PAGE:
Meetings related to VarSITI in 2017

Received on Nov 24, 2016
         VarSITI Newsletter
updated on Jan 16, 2017
updated on Jan 24, 2017
updated on Feb 15, 2017
updated on Feb 27, 2017
updated on Apr 29, 2017

August 27÷September 1, 2017 Cape Town, South Africa

WEB adress: http://www.iapso-iamas-iaga2017.com/


The oceanic region south of Africa is a critical crossroad for the inter-ocean communication between the subtropical South Indian Ocean, South Atlantic gyres, and the cooler Southern Ocean waters. Modelling and observational studies have provided a large body of evidence that increased transport of warm water between the Indian and Atlantic oceans south of Africa plays a role in strengthening local storms and increasing rainfall over large parts of South Africa. Many of South Africa's flooding disasters have resulted from cut-off lows that can intensify further when the southern Agulhas Current is anomalously strong and warm. The wide range of ocean environments influencing both the biota and climate conditions of the region provides an ideal scientific backdrop for the location of Cape Town as the host for the 2017 Joint Assembly.

In addition, the development of the internationally recognized Square Kilometer Array (SKA) in the Karoo as well as the currently operational SALT and the Meerkat facilities create further interest to scientists working in the field of Geomagnetism and Aeronomy. South Africa is host to many National Research Facilities including the Hermanus Magnetic Observatory, South African Institute for Aquatic Biodiversity, South African Environmental Observation Networks and many others that will be of interest to the delegates.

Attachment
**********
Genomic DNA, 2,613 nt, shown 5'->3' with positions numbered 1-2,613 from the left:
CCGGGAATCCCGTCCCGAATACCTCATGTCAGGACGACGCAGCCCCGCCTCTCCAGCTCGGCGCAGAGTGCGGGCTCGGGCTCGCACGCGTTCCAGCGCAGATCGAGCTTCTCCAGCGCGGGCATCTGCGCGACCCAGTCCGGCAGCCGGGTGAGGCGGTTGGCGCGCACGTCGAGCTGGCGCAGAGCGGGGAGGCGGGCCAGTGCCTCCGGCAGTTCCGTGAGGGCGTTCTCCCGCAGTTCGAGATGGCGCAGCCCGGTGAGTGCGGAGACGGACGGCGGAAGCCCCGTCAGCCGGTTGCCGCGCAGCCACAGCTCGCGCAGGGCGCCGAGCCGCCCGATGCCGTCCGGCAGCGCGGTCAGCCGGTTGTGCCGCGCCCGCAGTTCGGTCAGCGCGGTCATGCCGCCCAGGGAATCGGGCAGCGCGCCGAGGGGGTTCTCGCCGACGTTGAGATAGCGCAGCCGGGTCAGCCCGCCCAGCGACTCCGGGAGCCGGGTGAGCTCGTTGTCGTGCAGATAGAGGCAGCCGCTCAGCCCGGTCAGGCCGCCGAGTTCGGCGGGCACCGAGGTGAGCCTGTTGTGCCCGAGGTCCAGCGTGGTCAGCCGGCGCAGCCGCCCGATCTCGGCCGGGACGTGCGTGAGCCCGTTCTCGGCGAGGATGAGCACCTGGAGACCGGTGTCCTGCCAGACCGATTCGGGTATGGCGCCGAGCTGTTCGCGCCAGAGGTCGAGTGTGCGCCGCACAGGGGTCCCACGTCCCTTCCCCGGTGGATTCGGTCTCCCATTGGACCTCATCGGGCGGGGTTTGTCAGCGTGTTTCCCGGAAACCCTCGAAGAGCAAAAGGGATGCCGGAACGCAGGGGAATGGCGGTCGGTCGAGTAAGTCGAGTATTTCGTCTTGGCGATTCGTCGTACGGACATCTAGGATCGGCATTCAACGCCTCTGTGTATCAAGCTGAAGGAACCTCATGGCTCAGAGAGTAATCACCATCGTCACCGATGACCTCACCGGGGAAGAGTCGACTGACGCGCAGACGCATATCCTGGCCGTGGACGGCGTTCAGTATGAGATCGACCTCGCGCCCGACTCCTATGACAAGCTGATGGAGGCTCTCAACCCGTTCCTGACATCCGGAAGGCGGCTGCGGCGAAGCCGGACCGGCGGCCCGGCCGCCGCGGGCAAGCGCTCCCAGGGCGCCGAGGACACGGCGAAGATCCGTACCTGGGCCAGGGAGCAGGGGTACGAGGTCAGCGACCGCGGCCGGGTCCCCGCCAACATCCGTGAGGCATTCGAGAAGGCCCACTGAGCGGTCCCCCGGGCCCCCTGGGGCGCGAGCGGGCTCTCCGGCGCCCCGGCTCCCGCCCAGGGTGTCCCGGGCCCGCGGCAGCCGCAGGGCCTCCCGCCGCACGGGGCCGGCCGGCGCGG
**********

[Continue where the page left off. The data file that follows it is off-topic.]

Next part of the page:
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for Grant application: 17 Feb 2017, extended to 17 March 2017
for Abstract submission 17 Feb 2017 12 March 2017 extended to 17 March 2017

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Registration Deadlines:
Early Bird: 5 May 2017 12 May 2017;      Online Registration Closes: 22 August 2017

Look at session: A09, A10, A11, A13, A42, A44, or JA1

Session A09: Scientific results from the Swarm constellation mission

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Convenors: Patrick Alken (USA), Ciarán Beggan (UK), Claudia Stolle (Germany)


Swarm, a constellation mission comprising three identical satellites, was launched in November 2013. It has been used to survey the geomagnetic field and its temporal evolution to an unprecedented level of accuracy, and to investigate the interaction of the geomagnetic and electric fields with the Earth system and near-Earth space.

The three Swarm satellites make high-resolution measurements of the strength, direction and variation of the magnetic field, complemented by precise navigation, accelerometer, plasma and electric field measurements. Its constellation configuration has enabled observations of the gradients within the geomagnetic field, ionospheric and thermospheric parameters, and the gravitational field. Since 2013 the two lower satellites flying side-by-side with an initial altitude of 460 km have decreased in orbital height. The third satellite, at a higher altitude, has separated from the lower two in local time by few hours.